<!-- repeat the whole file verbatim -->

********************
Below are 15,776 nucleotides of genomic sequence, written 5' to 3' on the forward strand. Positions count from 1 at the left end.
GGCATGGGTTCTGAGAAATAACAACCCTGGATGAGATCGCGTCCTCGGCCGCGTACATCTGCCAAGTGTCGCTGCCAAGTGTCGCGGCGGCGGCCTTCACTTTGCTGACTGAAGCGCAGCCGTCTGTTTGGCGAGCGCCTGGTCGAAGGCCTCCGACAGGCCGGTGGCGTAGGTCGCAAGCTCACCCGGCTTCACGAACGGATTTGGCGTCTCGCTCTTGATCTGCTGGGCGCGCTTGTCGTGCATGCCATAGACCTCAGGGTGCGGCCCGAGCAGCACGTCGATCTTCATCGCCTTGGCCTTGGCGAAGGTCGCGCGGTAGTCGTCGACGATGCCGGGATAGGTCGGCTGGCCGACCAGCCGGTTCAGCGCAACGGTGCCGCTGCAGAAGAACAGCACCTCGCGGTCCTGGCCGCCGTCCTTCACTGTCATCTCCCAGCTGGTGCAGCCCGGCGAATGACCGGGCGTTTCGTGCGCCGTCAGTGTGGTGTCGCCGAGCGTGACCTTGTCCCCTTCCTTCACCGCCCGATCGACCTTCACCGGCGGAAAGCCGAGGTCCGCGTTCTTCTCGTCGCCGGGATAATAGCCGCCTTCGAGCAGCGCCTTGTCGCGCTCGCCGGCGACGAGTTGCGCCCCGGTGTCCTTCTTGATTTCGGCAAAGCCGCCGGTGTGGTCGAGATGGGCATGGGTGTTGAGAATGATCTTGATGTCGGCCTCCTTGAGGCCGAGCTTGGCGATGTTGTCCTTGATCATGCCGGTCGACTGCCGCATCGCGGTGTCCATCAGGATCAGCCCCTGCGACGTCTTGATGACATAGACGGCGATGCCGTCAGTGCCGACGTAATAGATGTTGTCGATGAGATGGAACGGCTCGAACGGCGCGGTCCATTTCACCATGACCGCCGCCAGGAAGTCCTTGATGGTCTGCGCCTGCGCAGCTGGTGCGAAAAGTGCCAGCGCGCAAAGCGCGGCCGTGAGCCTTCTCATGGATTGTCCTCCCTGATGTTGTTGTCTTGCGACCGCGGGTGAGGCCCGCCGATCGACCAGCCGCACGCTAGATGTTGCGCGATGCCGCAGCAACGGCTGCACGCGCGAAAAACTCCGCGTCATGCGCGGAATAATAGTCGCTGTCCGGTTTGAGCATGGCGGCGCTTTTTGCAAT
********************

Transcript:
Below are 15,776 nucleotides of genomic sequence, written 5' to 3' on the forward strand. Positions count from 1 at the left end.
GGCATGGGTTCTGAGAAATAACAACCCTGGATGAGATCGCGTCCTCGGCCGCGTACATCTGCCAAGTGTCGCTGCCAAGTGTCGCGGCGGCGGCCTTCACTTTGCTGACTGAAGCGCAGCCGTCTGTTTGGCGAGCGCCTGGTCGAAGGCCTCCGACAGGCCGGTGGCGTAGGTCGCAAGCTCACCCGGCTTCACGAACGGATTTGGCGTCTCGCTCTTGATCTGCTGGGCGCGCTTGTCGTGCATGCCATAGACCTCAGGGTGCGGCCCGAGCAGCACGTCGATCTTCATCGCCTTGGCCTTGGCGAAGGTCGCGCGGTAGTCGTCGACGATGCCGGGATAGGTCGGCTGGCCGACCAGCCGGTTCAGCGCAACGGTGCCGCTGCAGAAGAACAGCACCTCGCGGTCCTGGCCGCCGTCCTTCACTGTCATCTCCCAGCTGGTGCAGCCCGGCGAATGACCGGGCGTTTCGTGCGCCGTCAGTGTGGTGTCGCCGAGCGTGACCTTGTCCCCTTCCTTCACCGCCCGATCGACCTTCACCGGCGGAAAGCCGAGGTCCGCGTTCTTCTCGTCGCCGGGATAATAGCCGCCTTCGAGCAGCGCCTTGTCGCGCTCGCCGGCGACGAGTTGCGCCCCGGTGTCCTTCTTGATTTCGGCAAAGCCGCCGGTGTGGTCGAGATGGGCATGGGTGTTGAGAATGATCTTGATGTCGGCCTCCTTGAGGCCGAGCTTGGCGATGTTGTCCTTGATCATGCCGGTCGACTGCCGCATCGCGGTGTCCATCAGGATCAGCCCCTGCGACGTCTTGATGACATAGACGGCGATGCCGTCAGTGCCGACGTAATAGATGTTGTCGATGAGATGGAACGGCTCGAACGGCGCGGTCCATTTCACCATGACCGCCGCCAGGAAGTCCTTGATGGTCTGCGCCTGCGCAGCTGGTGCGAAAAGTGCCAGCGCGCAAAGCGCGGCCGTGAGCCTTCTCATGGATTGTCCTCCCTGATGTTGTTGTCTTGCGACCGCGGGTGAGGCCCGCCGATCGACCAGCCGCACGCTAGATGTTGCGCGATGCCGCAGCAACGGCTGCACGCGCGAAAAACTCCGCGTCATGCGCGGAATAATAGTCGCTGTCCGGTTTGAGCATGGCGGCGCTTTTTGCAAT